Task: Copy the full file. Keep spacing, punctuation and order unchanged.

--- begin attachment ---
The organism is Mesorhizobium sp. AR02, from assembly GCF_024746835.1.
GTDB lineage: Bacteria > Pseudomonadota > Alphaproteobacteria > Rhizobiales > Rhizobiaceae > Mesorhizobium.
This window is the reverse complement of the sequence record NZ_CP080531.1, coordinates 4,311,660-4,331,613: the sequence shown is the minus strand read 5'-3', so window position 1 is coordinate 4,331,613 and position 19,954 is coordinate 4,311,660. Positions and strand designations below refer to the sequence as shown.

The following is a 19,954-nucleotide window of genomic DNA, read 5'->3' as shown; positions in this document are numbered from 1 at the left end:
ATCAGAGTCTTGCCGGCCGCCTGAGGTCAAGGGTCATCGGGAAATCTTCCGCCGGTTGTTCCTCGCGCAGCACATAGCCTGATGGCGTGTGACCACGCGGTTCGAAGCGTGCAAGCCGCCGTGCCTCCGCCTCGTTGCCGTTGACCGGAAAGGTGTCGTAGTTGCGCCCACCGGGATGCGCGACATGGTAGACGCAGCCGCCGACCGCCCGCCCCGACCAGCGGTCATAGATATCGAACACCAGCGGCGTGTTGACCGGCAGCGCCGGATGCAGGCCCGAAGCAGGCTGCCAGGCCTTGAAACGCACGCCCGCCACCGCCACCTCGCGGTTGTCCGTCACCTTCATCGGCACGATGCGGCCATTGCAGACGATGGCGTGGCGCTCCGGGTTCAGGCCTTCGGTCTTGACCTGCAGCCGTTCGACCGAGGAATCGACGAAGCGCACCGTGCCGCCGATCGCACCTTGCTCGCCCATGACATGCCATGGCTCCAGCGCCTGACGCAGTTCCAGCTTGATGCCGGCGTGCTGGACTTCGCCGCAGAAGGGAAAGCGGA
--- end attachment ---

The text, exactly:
The organism is Mesorhizobium sp. AR02, from assembly GCF_024746835.1.
GTDB lineage: Bacteria > Pseudomonadota > Alphaproteobacteria > Rhizobiales > Rhizobiaceae > Mesorhizobium.
This window is the reverse complement of the sequence record NZ_CP080531.1, coordinates 4,311,660-4,331,613: the sequence shown is the minus strand read 5'-3', so window position 1 is coordinate 4,331,613 and position 19,954 is coordinate 4,311,660. Positions and strand designations below refer to the sequence as shown.

The following is a 19,954-nucleotide window of genomic DNA, read 5'->3' as shown; positions in this document are numbered from 1 at the left end:
ATCAGAGTCTTGCCGGCCGCCTGAGGTCAAGGGTCATCGGGAAATCTTCCGCCGGTTGTTCCTCGCGCAGCACATAGCCTGATGGCGTGTGACCACGCGGTTCGAAGCGTGCAAGCCGCCGTGCCTCCGCCTCGTTGCCGTTGACCGGAAAGGTGTCGTAGTTGCGCCCACCGGGATGCGCGACATGGTAGACGCAGCCGCCGACCGCCCGCCCCGACCAGCGGTCATAGATATCGAACACCAGCGGCGTGTTGACCGGCAGCGCCGGATGCAGGCCCGAAGCAGGCTGCCAGGCCTTGAAACGCACGCCCGCCACCGCCACCTCGCGGTTGTCCGTCACCTTCATCGGCACGATGCGGCCATTGCAGACGATGGCGTGGCGCTCCGGGTTCAGGCCTTCGGTCTTGACCTGCAGCCGTTCGACCGAGGAATCGACGAAGCGCACCGTGCCGCCGATCGCACCTTGCTCGCCCATGACATGCCATGGCTCCAGCGCCTGACGCAGTTCCAGCTTGATGCCGGCGTGCTGGACTTCGCCGCAGAAGGGAAAGCGGA